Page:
Every day, all over the world, USAID brings peace to those who endure violence, health to those who struggle with sickness, and prosperity to those who live in poverty. It is these individuals — these uncounted thousands of lives — that are the true measure of USAID’s successes and the true face of USAID's programs.
Since 1992, the population of Villanueva, a city located about 10 miles from Honduras' industrial capital San Pedro Sula, has doubled. The number of people migrating from rural to urban areas to work at manufacturing plants has increased substantially over the same period and spurred most of Villanueva's growth. Without a long-term growth and development plan, within the next 15 years, Villanueva could become a chaotic city of people demanding services that the municipality cannot provide. Improving access to potable water and sanitation services is critical to Villanueva's development.
In the Taulabe, Comayagua region of Honduras, small sugar processors make a product called rapadura - a hard brown sugar that is sold in the local market. Traditionally, sugar cane processors had burned firewood as their primary source of fuel - however, firewood was becoming increasingly scarce. Processors shifted to the burning of old tires for fuel, causing environmental pollution, a low quality product, and serious health hazards to those who tend the fires and nearby communities.
Luis Flores was a sales manager for a small produce distributor in La Esperanza, a rural town in the highlands of central Honduras. Through this experience, he became aware of the market demands and requirements in the major Honduran cities of San Pedro Sula and Tegucigalpa. He observed that the main problem was not the lack of demand, but the lack of supply of locally produced cold climate vegetables.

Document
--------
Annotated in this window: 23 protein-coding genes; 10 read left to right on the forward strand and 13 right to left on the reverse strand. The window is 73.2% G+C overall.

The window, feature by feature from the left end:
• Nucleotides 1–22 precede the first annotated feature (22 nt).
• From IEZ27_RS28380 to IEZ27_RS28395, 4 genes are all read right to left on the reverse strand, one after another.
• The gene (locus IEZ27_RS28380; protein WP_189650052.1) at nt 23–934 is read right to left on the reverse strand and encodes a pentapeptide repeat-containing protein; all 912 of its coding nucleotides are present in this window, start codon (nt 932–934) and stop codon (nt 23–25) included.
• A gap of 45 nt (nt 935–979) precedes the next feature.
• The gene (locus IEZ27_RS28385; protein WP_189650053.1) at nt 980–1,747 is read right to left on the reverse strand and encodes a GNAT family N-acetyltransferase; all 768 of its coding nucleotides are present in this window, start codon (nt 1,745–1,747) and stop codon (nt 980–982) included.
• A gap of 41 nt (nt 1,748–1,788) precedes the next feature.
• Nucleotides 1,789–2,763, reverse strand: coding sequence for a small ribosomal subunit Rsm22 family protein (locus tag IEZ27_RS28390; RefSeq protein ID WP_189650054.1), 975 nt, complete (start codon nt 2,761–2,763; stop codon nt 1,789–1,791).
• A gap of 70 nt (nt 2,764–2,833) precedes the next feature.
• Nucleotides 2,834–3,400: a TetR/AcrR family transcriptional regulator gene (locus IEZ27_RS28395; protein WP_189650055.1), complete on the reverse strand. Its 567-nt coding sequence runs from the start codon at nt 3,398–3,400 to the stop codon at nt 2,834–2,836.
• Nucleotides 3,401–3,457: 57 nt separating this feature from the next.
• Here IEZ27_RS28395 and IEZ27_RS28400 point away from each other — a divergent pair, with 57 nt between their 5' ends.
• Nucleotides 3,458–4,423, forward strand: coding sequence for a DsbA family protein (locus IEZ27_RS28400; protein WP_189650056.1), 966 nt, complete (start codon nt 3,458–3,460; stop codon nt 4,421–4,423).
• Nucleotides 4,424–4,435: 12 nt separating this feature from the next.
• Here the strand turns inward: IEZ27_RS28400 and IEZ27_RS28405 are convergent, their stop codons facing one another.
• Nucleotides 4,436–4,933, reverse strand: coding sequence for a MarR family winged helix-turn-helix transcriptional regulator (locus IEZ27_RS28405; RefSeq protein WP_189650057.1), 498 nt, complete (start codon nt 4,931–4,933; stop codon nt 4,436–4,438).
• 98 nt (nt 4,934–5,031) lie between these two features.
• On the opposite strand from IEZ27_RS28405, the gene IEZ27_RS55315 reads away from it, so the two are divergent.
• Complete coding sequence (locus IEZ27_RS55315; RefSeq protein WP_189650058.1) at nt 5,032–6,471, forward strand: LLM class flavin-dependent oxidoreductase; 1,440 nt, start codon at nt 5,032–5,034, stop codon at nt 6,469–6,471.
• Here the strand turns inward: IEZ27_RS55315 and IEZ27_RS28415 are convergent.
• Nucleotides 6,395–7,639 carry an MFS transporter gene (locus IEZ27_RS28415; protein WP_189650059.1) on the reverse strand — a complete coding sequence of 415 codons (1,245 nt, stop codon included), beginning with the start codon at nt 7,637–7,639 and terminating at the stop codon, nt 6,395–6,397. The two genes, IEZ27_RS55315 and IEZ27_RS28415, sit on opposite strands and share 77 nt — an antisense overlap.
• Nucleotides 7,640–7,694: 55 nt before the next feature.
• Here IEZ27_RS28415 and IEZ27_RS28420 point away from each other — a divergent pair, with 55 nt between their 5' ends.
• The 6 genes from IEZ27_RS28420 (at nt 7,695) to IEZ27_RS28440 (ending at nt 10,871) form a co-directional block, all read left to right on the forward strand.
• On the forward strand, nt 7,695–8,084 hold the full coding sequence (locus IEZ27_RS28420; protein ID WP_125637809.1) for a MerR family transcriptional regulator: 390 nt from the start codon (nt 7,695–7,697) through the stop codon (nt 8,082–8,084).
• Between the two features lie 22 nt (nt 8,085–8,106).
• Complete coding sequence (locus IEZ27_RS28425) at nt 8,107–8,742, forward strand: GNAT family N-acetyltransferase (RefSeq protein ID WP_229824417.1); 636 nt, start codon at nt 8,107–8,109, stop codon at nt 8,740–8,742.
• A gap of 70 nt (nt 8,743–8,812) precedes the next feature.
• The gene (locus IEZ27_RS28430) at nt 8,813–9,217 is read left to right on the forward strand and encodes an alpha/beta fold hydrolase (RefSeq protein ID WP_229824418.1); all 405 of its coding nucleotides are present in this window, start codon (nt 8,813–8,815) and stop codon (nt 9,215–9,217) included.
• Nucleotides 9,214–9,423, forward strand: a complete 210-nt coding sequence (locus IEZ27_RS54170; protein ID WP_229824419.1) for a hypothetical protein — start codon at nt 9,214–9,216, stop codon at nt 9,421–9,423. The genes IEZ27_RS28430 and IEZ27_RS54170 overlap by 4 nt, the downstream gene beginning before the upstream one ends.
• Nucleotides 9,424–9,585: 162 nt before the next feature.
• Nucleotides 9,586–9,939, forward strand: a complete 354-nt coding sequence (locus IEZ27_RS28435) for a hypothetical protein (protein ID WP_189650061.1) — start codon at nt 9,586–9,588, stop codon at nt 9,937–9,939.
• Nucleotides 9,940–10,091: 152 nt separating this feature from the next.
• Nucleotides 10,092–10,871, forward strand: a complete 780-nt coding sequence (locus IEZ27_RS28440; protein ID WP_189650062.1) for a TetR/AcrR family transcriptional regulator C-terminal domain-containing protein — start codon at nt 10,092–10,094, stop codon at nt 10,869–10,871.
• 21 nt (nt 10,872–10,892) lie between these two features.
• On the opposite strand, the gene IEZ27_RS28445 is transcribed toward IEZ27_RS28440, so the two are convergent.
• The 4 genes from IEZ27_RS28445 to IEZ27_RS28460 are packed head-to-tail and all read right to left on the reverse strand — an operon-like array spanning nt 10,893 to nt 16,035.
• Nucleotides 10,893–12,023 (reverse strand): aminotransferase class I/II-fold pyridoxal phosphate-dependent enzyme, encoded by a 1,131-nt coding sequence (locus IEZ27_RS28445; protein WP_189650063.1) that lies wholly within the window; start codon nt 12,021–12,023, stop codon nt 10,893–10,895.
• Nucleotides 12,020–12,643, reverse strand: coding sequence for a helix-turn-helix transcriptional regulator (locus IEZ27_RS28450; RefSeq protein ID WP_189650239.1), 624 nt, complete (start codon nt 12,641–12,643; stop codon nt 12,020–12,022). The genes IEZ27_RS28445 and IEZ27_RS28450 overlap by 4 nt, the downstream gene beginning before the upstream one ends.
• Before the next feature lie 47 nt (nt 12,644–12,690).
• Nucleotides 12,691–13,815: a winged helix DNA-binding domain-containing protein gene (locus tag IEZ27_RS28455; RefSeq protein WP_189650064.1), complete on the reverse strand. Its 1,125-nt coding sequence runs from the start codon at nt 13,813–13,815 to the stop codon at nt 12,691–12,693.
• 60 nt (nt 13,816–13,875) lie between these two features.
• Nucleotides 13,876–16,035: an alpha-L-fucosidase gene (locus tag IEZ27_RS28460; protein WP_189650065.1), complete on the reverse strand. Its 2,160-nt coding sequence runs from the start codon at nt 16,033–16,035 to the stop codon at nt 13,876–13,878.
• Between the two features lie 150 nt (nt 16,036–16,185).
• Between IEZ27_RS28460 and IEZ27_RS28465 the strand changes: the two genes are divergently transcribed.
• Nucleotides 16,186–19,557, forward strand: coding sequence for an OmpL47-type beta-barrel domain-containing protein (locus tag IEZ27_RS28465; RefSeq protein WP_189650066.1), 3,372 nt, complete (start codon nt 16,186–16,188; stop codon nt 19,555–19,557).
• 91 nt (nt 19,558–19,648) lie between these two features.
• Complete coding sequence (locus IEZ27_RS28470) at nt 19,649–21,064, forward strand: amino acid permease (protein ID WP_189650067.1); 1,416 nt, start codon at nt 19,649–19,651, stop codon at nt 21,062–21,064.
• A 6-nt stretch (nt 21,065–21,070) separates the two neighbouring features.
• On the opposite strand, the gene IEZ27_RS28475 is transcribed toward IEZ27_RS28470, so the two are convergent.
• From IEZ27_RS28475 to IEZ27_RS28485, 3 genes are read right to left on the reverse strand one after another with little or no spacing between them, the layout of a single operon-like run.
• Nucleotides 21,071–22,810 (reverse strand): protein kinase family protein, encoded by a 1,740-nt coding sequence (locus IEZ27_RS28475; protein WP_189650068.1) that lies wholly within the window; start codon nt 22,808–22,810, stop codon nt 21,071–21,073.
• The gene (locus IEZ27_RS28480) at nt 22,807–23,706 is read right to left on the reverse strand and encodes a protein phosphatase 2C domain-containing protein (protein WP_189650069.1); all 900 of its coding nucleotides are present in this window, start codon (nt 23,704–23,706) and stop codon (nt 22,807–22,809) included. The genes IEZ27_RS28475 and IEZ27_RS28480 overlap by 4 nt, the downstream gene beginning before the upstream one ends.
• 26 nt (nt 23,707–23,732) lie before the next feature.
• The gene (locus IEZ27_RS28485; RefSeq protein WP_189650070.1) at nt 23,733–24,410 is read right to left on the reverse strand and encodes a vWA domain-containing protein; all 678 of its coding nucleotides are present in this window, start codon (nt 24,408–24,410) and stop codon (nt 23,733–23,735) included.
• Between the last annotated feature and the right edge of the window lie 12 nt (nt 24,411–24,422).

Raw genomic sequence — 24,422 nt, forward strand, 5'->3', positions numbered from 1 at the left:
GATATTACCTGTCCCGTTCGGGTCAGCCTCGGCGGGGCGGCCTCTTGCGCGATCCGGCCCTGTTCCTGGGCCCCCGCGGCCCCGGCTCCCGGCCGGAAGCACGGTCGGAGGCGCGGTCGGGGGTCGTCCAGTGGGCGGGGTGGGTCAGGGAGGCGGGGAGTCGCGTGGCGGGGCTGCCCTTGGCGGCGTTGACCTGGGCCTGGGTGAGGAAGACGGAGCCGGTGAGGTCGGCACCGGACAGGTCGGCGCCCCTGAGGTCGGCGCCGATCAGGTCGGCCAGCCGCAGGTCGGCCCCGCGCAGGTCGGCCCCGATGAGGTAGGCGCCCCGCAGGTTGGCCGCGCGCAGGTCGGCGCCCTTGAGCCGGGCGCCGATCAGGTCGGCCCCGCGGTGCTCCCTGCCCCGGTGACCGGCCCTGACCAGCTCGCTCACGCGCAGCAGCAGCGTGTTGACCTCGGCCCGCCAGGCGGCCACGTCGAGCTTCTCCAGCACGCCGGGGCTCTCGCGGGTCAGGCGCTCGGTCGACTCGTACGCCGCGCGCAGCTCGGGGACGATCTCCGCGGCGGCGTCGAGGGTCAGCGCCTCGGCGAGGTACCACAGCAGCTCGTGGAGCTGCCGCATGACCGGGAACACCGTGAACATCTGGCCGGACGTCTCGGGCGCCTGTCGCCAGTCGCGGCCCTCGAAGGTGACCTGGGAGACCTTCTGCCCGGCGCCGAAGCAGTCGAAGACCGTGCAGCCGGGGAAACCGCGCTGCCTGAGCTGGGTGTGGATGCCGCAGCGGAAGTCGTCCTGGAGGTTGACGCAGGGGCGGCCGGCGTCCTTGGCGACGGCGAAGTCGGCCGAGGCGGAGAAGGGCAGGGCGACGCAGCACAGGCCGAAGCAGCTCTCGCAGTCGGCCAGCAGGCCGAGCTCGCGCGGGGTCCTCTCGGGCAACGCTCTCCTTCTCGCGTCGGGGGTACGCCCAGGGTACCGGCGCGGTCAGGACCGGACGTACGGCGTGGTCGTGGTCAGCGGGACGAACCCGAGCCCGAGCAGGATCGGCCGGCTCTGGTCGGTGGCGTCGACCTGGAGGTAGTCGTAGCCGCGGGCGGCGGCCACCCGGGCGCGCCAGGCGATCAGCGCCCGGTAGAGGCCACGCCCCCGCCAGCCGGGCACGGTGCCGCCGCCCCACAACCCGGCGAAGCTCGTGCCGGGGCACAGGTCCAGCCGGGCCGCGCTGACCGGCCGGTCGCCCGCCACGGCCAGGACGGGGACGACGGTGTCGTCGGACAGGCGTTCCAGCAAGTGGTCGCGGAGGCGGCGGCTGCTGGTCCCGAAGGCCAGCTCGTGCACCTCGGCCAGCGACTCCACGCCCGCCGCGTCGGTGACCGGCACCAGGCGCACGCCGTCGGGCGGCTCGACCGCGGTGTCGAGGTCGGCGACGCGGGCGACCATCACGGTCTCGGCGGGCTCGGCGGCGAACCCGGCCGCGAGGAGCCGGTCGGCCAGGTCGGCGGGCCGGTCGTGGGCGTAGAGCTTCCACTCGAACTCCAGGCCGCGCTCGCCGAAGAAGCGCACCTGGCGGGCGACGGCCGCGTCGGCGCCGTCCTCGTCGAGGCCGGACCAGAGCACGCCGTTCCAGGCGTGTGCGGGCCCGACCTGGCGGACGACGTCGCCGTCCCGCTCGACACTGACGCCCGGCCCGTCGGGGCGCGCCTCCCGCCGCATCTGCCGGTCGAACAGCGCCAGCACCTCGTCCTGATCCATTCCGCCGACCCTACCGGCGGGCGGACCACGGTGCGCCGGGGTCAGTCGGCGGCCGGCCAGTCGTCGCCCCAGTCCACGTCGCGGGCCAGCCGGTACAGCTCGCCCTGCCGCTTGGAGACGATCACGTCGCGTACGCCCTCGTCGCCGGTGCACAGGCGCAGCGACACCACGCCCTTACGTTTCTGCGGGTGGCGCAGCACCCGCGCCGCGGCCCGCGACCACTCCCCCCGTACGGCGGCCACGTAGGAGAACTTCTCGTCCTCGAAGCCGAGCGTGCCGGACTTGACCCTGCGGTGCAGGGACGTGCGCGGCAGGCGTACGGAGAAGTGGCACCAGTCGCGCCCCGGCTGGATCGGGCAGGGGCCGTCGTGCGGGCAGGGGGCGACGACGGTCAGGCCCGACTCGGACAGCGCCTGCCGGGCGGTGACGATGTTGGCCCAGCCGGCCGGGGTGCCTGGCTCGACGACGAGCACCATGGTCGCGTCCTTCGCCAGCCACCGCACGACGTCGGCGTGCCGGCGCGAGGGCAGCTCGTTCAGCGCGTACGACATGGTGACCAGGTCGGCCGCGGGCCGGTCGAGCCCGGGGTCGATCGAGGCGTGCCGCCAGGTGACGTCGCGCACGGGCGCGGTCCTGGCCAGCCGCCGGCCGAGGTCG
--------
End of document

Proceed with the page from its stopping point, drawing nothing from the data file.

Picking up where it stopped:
Rabbits are an important source of food and income in remote places like Cajun. They are easy to manage, require little space, breed prolifically, and are a good source of protein. The people of Cajun had attempted to raise rabbits before, but failed due to disease, parasites, and other problems they could not diagnose.
Juliette Luesée is a 21-month old girl from Poussière, a rural village in the county of Jeremie, southwest Haiti. She has pneumonia. It is her third bout of the illness since she was born.
This time, Juliette is being treated at one of 60 USAID-supported mobile medical clinics that make monthly visits to villages near Jeremie in an effort to curb the fatality rates for pneumonia-related deaths. Pneumonia is the second leading cause of death in Haiti among children under five. In southwest Haiti, USAID’s program has cut those rates in half.
Naomi Jean runs around like a typical 5-year-old. Her chocolate-colored eyes reveal a bright mind, curious about everything she sees. It’s hard to believe that not too long ago she was lying in a hospital bed in critical condition.
Faced with rapid growth and the limited availability of qualified human resources, Haiti’s microfinance industry needed access to sustainable microfinance training services.
With USAID support, the National Association of Microfinance Institutions in Haiti launched a new training center, marking a major milestone for the country’s microfinance sector. The association works to improve the professionalism of its 17 microfinance institution members, which provide financial services to microentrepreneurs not served by traditional financial institutions.
The poor quality of education and a lack of finances to pay school fees have left an estimated 500,000 youth out of school and on the streets in Haiti. Most have never attended primary school or have dropped out before grade three.
Last updated: January 30, 2015